Facebook's worst idea yet: Paid post promotion

Summary:What if Facebook let you pay to promote your posts? That's exactly what the company is testing right now: the Highlight feature lets you pay to spam every single one of your Facebook friends.

Facebook this week started testing a system that lets users pay to promote their posts. Out of all the various different features the social networking giant has trialed on its website, this idea is by far the worst one yet. It sounds like an April Fools' joke, but it isn't.

"We're constantly testing new features across the site," a Facebook spokesperson said in a statement. "This particular test is simply to gauge people's interest in this method of sharing with their friends."

The tests are being carried out in New Zealand, a popular Facebook choice for testing something before a broader rollout. I'm hoping the tests don't go well, and Facebook users make it clear to the company they don't want to pay to highlight their stories.

Your typical News Feed story reaches just 12 percent of your friends. That's just the average: a story can become less or more popular depending on various metrics used by the News Feed algorithm.

That's the beauty of it: my Facebook friends get to decide if my latest status update is important enough for other Facebook friends to see. If I post something boring, it doesn't get promoted as much because fewer people Like it, comment on it, and so on. If I post something interesting, more people engage with it, and thus more people get to see it.

Highlight would destroy that. As you can see in the screenshot above, courtesy of Stuff, the potential new feature lets you pay a small fee to ensure that your story is visible to more of your Facebook friends.

Paid post promotion already exists on Facebook. It's called advertising. That's what Facebook Pages are for, not Facebook profiles.

Earlier this year, Facebook started pushing "Featured" ads in the News Feed. Here is the official description of Featured Stories from the Facebook Help Center:

Businesses can pay to feature a post so there's a better chance you'll notice it.

A quick example of how it works

  1. Say you like your gym's Facebook Page.
  2. Some friends see the story in their news feeds, others may miss it.
  3. The owner of the gym can pay to feature the story so your friends are more likely to see it.

Who can see featured stories You decide who can see what you share on Facebook. When a story is featured, it's shown to the same people you originally shared it with.

Featured stories you may see

  • When a Page you like posts something new
  • When a friend likes something (such as a Facebook Page or individual Page post)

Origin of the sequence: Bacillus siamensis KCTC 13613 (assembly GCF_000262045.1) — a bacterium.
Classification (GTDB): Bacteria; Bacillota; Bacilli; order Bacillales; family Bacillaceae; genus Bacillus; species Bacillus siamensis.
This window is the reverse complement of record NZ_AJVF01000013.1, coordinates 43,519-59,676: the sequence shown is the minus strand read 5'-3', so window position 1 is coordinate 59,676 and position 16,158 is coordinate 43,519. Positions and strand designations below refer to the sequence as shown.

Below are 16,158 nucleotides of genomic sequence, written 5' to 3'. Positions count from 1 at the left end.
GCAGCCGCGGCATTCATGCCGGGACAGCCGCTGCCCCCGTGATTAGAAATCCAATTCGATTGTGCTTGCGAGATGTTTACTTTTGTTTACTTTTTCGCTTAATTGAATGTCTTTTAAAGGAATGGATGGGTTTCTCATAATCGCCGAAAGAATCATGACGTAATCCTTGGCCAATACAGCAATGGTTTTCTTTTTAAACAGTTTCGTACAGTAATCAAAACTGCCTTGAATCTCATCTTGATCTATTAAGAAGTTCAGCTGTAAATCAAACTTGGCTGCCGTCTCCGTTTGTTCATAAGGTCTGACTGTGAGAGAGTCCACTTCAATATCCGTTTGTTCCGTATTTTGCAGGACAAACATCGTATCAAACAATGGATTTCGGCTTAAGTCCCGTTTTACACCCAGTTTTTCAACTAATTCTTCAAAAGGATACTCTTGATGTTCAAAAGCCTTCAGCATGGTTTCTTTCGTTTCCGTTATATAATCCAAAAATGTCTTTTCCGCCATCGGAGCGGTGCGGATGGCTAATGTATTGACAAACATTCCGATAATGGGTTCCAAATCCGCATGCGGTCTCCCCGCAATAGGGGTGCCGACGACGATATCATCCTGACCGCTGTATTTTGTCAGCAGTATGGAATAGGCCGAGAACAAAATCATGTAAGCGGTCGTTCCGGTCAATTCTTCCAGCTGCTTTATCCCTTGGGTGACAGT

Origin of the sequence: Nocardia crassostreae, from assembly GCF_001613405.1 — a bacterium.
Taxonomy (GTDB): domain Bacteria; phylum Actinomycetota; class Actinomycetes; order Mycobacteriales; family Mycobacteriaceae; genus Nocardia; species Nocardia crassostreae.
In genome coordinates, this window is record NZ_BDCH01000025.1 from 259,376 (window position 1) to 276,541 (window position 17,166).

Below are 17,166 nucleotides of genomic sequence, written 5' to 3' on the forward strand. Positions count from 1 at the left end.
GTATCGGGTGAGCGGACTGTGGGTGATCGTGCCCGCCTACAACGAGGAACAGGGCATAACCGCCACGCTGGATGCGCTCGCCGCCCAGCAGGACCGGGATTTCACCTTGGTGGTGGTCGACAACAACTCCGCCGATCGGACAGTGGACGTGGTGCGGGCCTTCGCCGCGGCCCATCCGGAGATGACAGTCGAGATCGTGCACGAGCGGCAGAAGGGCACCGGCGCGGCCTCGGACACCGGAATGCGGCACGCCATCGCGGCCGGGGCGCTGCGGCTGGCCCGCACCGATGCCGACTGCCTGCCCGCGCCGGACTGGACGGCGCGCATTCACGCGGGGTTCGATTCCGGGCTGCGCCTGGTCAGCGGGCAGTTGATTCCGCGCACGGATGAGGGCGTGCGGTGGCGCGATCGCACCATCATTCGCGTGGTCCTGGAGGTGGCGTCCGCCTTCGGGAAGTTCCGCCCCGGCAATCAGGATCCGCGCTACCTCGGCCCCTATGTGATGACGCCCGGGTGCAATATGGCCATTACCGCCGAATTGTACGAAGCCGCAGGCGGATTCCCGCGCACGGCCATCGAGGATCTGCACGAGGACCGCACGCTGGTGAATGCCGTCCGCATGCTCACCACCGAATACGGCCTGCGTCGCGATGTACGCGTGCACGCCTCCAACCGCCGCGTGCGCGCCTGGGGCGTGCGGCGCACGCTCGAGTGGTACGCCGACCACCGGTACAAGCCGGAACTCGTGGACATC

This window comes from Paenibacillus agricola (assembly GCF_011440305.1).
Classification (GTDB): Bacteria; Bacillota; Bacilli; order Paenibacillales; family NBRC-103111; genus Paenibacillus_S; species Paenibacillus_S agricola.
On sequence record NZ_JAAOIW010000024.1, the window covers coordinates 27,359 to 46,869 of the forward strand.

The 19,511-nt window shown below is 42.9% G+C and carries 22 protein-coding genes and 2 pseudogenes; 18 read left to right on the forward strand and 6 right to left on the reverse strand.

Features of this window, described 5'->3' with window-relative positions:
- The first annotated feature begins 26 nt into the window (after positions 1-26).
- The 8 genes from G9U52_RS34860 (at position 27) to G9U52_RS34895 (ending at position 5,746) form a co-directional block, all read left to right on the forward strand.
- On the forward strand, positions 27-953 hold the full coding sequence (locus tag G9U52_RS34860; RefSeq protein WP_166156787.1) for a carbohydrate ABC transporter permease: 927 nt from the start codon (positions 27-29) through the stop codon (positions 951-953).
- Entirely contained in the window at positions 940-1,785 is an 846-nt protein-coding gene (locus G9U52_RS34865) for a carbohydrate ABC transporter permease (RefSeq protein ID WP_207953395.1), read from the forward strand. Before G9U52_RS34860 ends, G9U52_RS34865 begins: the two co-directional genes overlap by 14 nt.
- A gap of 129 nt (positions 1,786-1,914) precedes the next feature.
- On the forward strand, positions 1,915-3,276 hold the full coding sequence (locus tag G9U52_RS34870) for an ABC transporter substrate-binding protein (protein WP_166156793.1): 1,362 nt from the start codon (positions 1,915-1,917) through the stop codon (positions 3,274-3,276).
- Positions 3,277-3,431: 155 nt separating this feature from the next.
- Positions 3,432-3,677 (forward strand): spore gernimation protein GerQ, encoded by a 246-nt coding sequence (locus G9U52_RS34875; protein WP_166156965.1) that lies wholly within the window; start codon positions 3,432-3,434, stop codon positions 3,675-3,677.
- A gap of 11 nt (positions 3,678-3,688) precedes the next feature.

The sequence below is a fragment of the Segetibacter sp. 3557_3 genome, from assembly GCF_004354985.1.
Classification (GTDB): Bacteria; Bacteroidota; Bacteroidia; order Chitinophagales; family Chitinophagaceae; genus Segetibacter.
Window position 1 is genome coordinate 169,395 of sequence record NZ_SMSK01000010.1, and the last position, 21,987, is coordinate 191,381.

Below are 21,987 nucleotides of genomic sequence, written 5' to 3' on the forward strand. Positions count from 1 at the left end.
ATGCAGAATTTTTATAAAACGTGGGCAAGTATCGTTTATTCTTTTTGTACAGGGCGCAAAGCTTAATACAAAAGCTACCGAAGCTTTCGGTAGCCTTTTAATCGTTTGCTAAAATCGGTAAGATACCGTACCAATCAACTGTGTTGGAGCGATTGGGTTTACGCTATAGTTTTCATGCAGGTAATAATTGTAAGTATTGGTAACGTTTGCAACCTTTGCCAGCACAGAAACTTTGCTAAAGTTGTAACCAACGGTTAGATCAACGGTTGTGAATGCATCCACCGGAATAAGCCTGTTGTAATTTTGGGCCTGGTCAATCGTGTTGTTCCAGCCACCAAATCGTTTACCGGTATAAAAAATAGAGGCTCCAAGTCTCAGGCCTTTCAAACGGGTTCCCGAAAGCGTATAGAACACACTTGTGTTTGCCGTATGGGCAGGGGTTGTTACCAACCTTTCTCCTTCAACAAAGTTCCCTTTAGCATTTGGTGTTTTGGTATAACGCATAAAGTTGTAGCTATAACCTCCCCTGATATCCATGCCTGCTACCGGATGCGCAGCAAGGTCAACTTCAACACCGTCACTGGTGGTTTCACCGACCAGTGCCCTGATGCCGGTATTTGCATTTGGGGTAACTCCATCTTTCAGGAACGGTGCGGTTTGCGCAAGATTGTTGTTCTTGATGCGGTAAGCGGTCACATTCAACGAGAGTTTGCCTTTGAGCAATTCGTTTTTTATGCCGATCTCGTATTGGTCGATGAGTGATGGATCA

• When a friend checks in somewhere, plays a game or uses an app

In other words, if you want to avoid these ads, you can go ahead and Unlike the Facebook Pages from which you don't want to see ads. If Highlight gets the green light, you'll also have to start Unfriending the Facebook friends who start using it.

There are definitely cases where it makes sense to promote a Facebook post. Let's say you're giving away something of value, and you want all your Facebook friends to get an equal chance to see it. Let's say you are going away on vacation (or moving away for good) and want to send out a message for everyone to come see you before you leave. Let's say you're in need of an organ donation and want to get your plea for help out to as many people as possible.

That's not why Facebook is testing this feature though. I understand Menlo Park needs to look for new revenue streams, especially given that it is going public soon. The company would probably make quite a bit of money from such a feature, but that's because it would be abused.

It's not just that your rich Facebook friends will suddenly be all over your News Feed. This feature would bring in a new type of spammer: the one that not only friends as many people as possible, but who also spams every single one of them. The fee to highlight a post is nothing compared to how much Facebook spammers get paid.

Once you offer a price on something, you are dividing the population in two: those who are willing to pay for it, and those who are not. If Facebook really wants to offer this feature, it should do so for free. There are many other ways it can limit its use, such as capping the number of posts you can Highlight per month.

I have no problem with post promotion. I have a problem with paid post promotion. If this goes through, it will ruin Facebook.

See also:

Topics: Social Enterprise

About

Emil is a freelance journalist writing for CNET and ZDNet. Over the years, he has covered the tech industry for multiple publications, including Ars Technica, Neowin, and TechSpot.

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